The Waldorf Quantum is 4½ synths in one. Maybe even more. First you got 4½ different types of oscillator modes to choose from:
- Wavetable engine a la Waldorf Nave (that is classic Waldorf wavetables plus spectral modulation and more)
- VA oscillators waveshapes (including layering and detuning of shapes per oscillator)
- Sampling with added Granualar Synthesis function (or is it the other way?)
Including multisample, velocity switching, stereo and looping functions
And you can select these modes individually on each of the three oscillators per voice.
It is a hybrid synth, as it features two analog lowpass filters per voice and digitale filters (trademark Waldorf ones including the digital PPG filter clone in 2 and 4-pole version) as well. The oscillators allow to route them via a crossfading parameter to the digital and7or analog one individual. And you can set the analog and digital filters in parallel or serial routing per sound.
The analogue filters got a s pleasing sound of their own. They are not distorting as the Pulse filters or good old CEMs. And they are not special "creamy" like a SSM 2044 filter with resonance. They are somewhere in between them, wich is very usable on a polyphonic instrument, where a too bold sound would be just too much.
- 6 well equipped LFOs (3 of them on available on the front panel) and
- 6 ADSR envelopes with variable slopes and loop function (again 3 of them directly accessible via panel knobs)
- Komplexer (multistage LFO/envelope modulator)
- a full modulation matrix
- 5 digital effects per sound with user selectable FX type and order
- a good Fatar TP/8SK keyboard with channel aftertouch
- arpeggiator and step sequencer
- about 4 GB internal memory for samples
- SD-Card slot for data import/export
- colour LCD touchscreen with encoders for editing menue values
This is not a Q+ on Steroid, it is more like this centuries WAVE.
Werner Schönenberger did a little tool to convert user wavetables of the Waldorf WAVE ready to import into a Waldorf Quantum synth (version 1.3 or higher). Download the Mac or Win version of it here (22 MB).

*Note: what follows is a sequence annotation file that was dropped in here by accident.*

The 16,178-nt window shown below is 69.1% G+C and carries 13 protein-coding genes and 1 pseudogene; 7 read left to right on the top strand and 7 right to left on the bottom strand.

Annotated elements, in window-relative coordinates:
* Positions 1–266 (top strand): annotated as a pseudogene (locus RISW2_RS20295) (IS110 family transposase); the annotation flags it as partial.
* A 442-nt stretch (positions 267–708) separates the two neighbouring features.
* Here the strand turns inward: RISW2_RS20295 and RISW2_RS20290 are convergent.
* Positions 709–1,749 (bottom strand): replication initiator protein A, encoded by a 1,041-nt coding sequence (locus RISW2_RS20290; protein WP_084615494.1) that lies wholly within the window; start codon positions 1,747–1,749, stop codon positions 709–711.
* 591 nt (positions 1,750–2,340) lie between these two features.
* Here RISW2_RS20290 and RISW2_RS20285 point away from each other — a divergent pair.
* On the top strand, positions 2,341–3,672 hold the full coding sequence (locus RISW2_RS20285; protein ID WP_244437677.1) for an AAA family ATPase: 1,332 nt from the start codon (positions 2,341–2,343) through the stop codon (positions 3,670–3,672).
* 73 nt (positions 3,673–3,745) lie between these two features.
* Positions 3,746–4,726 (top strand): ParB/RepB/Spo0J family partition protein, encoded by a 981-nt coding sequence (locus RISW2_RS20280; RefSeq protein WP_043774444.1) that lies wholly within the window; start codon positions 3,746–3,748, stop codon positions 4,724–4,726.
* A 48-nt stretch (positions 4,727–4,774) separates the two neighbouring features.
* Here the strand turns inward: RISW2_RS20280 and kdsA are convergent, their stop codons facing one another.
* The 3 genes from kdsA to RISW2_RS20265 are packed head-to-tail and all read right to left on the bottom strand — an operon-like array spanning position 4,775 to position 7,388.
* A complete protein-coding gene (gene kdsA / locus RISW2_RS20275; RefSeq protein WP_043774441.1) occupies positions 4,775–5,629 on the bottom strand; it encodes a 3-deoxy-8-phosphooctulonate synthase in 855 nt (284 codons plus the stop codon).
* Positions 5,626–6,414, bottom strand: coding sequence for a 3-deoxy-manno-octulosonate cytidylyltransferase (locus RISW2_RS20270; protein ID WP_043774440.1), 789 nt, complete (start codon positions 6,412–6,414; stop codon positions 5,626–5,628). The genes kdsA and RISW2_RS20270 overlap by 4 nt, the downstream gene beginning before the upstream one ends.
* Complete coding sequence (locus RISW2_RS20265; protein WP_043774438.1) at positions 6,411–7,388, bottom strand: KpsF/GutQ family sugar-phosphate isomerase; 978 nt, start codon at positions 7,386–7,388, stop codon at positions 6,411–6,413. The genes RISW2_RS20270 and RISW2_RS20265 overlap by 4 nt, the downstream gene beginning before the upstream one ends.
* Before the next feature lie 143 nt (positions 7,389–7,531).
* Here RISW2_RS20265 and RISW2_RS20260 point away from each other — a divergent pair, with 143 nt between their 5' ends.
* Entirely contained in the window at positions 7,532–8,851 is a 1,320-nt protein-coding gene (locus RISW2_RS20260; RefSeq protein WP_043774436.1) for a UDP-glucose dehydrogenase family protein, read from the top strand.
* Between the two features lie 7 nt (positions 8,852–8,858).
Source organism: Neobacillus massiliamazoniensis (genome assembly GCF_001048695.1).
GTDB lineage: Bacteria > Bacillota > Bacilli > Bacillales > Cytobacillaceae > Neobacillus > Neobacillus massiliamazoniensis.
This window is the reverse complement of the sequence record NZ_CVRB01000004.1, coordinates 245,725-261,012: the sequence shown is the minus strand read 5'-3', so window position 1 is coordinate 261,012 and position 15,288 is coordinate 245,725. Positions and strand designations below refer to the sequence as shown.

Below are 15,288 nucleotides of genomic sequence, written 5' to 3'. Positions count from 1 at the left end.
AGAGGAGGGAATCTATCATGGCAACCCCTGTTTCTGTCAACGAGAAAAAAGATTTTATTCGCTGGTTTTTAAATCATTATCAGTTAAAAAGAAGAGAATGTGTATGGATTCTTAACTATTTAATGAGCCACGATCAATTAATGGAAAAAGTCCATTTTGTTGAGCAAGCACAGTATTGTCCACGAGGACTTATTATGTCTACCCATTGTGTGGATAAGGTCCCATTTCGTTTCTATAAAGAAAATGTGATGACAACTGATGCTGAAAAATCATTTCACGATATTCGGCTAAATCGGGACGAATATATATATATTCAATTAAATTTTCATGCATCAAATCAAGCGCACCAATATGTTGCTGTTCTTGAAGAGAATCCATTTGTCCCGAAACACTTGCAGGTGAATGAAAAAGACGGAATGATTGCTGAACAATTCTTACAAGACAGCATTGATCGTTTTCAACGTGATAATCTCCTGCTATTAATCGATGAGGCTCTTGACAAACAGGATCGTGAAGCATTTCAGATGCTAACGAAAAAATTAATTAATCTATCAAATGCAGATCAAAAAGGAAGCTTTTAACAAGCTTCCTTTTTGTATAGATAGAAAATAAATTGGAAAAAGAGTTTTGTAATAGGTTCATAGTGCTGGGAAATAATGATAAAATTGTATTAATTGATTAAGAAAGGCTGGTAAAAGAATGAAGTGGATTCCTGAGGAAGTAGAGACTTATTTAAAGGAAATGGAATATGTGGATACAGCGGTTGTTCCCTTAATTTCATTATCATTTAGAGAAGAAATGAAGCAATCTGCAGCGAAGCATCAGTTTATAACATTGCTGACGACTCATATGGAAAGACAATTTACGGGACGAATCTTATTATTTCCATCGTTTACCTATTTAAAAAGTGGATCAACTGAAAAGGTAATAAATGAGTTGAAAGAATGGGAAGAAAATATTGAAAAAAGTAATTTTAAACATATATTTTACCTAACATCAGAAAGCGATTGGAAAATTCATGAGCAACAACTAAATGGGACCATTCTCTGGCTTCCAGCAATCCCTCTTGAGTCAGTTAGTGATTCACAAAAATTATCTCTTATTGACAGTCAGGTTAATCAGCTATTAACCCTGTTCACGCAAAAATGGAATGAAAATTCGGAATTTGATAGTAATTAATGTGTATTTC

From the included Wave2Quantum.ReadMe.rtf:
Wave2Quantum is a small "drop-file-application" that converts WTB-files created by the Waldorf Wave into WAV-files which can be loaded into the Quantum.
First the wavetable has to be stored in the Waldorf Wave by using the <disk> menu to store it on a floppy or USB stick. Then the .WTB file has to be copied to a Mac or PC.
When starting Wave2Quantum, the .WTB files can be converted into .WAV-files. The tools shows a form where the user drops one or multiple files by use of drag and drop.
The tool creates four new files in the VERY SAME directory of the original .WTB file:
- *.128.WAV - is a .WAV file with sample length of 128 samples
- *-N.128.WAV - is a .WAV file with normalized waves with sample length of 128 samples
- *.512.WAV - is a .WAV file with sample length of 512 samples where each sample is 4 times repeated with slight random values to create more harsh spectrum
- *-N.512.WAV - is a .WAV file with normalized waves with sample length of 512 samples where each sample is 4 times repeated with slight random values to create more harsh spectrum.
E.g. the file "MyTable.WTB" will be converted into the following wavetables
The .WAV files are imported into the Quantum in the Wavetable mode by selecting the menu to load wavetables from WAV files. When importing the .WAV file the sample size has to be set corresponding to the file, either 128 samples or 512 samples per wave. The sound of the wavetable equals most to the Waldorf Wave if the Wavetable mode of the Quantum is set to "stepped".